Monday, March 16, 2015

RSU14 enriches the lives of its special education students by taking them downhill - By Michelle Libby

Last Monday was one of the best days of the season at Shawnee Peak. For 11 students in the Adaptive Ski Program sponsored by Shawnee Peak, this was the last day of their 7-week program and they were all headed to Rabbit Run. This was the first slope they had tried that had a chair lift.  
“Anne Blake is the RSU 14 physical therapist who makes this great program happen—of course along with the RSU 14 Special Education Teachers and Educational Technicians,” said Phil Potenziano, director for student services at RSU14.

The program got new life in the RSU four years ago when physical therapist Blake agreed to take the program over. Students at Windham Middle School, Jordan-Small Middle School and Windham High School who are involved in the Life skills and in the Autism programs hit the slopes on Mondays for two and a half hours. 

The program is paid for by the special education department at RSU14. “It’s really inexpensive for what they get,” said Blake. For the 7-weeks, including volunteers and rentals, a lift ticket and use of the lodge, the cost is $50 per student. 

 “It’s not just about the skiing. It’s about ethics, behavior and posture. They put on the equipment and it’s a multi-faceted life skill,” said Blake. “We’re doing more than going down the mountain.”  

“You get addicted to [the program],” said volunteer Maureen McDevitt. She and her skier Annie sang songs all the way up the chair lift. McDevitt started volunteering after volunteer Beverly Bears told her that she had an opportunity for her. Bears volunteers four times a week and has a full-time job. McDevitt never looked back.

 “It gets these kids out in the fresh air. It’s physical activity and socialization. Doctors have said a lot of these kids have improved balance greatly since starting this program,” said co-director Charles Scribner. “Before kids like this were institutionalized and never had the opportunity.” The other director, who was also supervising, is Ross Graham. 

For the most part, the program is one-to-one with one adult volunteer or education technician. Shawnee Peak provides seven or eight volunteers, depending on the day. The students use adaptive ski equipment with tethers, cords and metal links tying the skis together and helmets.   

The students all started on the magic carpet slope that uses a conveyer belt to move the skiers to the top of a small hill.

The goals of the program are to be independent, have fun and stay safe,” said Scribner. 

“The non-skiers are invaluable,” Blake said of the two staff members who attended the program to help the skiers on and off the chairlift as well as assist with equipment issues. 

Al Curns is retired, has been a skier for 65 years and he spends five days a week at the mountain volunteering his time. “It’s nice if you can get the same kids. Every kid is different. We strive for the best they can be,” Curns said.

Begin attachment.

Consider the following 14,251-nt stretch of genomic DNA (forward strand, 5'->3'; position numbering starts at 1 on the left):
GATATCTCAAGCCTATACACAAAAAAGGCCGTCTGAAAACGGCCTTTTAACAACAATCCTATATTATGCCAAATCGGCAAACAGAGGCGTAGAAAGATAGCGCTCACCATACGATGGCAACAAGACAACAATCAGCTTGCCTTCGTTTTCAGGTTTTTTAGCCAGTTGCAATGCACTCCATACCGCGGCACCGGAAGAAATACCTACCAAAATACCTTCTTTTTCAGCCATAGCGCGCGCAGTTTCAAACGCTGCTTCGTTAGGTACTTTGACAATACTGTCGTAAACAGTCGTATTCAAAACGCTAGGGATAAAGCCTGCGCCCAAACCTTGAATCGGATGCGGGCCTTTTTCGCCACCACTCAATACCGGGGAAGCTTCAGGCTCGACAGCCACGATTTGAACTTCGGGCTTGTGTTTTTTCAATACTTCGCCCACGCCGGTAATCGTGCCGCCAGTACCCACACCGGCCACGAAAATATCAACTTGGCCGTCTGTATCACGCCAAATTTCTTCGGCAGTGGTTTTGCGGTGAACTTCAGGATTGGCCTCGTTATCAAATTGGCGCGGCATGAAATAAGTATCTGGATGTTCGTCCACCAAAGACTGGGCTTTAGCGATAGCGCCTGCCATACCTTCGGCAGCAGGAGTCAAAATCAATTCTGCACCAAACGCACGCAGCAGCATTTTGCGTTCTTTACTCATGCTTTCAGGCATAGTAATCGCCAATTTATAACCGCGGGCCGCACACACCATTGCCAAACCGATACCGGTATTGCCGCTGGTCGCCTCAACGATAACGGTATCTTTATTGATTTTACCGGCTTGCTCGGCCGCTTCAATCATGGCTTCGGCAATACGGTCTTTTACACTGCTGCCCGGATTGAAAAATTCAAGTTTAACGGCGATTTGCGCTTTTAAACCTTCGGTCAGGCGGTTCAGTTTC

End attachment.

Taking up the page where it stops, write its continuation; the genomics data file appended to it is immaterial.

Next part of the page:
“I liked fun and being outside, and a day off from school,” said Ben Silva, 13, from Windham Middle School. 

Shawnee Peak’s Adaptive Ski Program sees 16 different groups Monday through Friday, with three groups each day. The non-profit sees 100 skiers from elementary school to adults who take advantage of the program. Ten to 13 volunteers supplement the school departments that can’t find enough adults to ski with the students. 

Although no one used one from RSU14, the program also has a bi-ski for wheelchair bound skiers in addition to the other adaptive equipment. 

Ginger Whiteside, 14, from Windham High School said her favorite part was “taking the boots off at the end of the day,” but then stood in front of the group and said, “This year I had so much fun. Last year I was scared.” 

Volunteer Glenn Yale joined the program two years ago. Some of the skiers are apprehensive, but we tell them “I won’t let you get hurt. It’s about building up trust,” he said. “I’m thankful for the program.” 

“At first it was pretty scary, but then it turned out to be okay,” said Cameron Malone, 13, from Windham Middle School, who said his favorite part of skiing was the chair lift. 

Not all of the students stayed on the Rabbit Run, choosing to head to the top of the mountain to show off their skills. 

Fifteen-year-old Lucas Maloney-Spiller from Windham High School had a fun ski day. “We went all the way to the top. We had the best time. We laughed. I hit jumps,” he said. He has been involved in the program for two or three years and said that he gets better every year. The best part of skiing for him, “Going all the way to the top to see the mountains and the view.” 

The program at Shawnee Peak is 25 years old, said Scribner. “Most of these kids look forward to coming,” he added. Some students continue to ski after the program is over. “I’m sorry that most won’t have an opportunity to do it on their own.”

The program has one large fundraiser each year, The Moose Pond Half Marathon and 5K. The proceeds go to scholarships and awards. This year at the program pizza party, the students received a T-shirt that matched the theme of the season “Pushing the Limit”. The shirts said, “I pushed the limits – Shawnee Peak Adaptive Ski Program 2015.” 

“We measure the progress with smiles here,” Curns said. 

The next adventure for these students is getting ready for the Special Olympics swim meet April 3 and then the Special Olympics track meet at Bonny Eagle on May 1. This year they will also attend the state meet at Orono from June 5 to 7.

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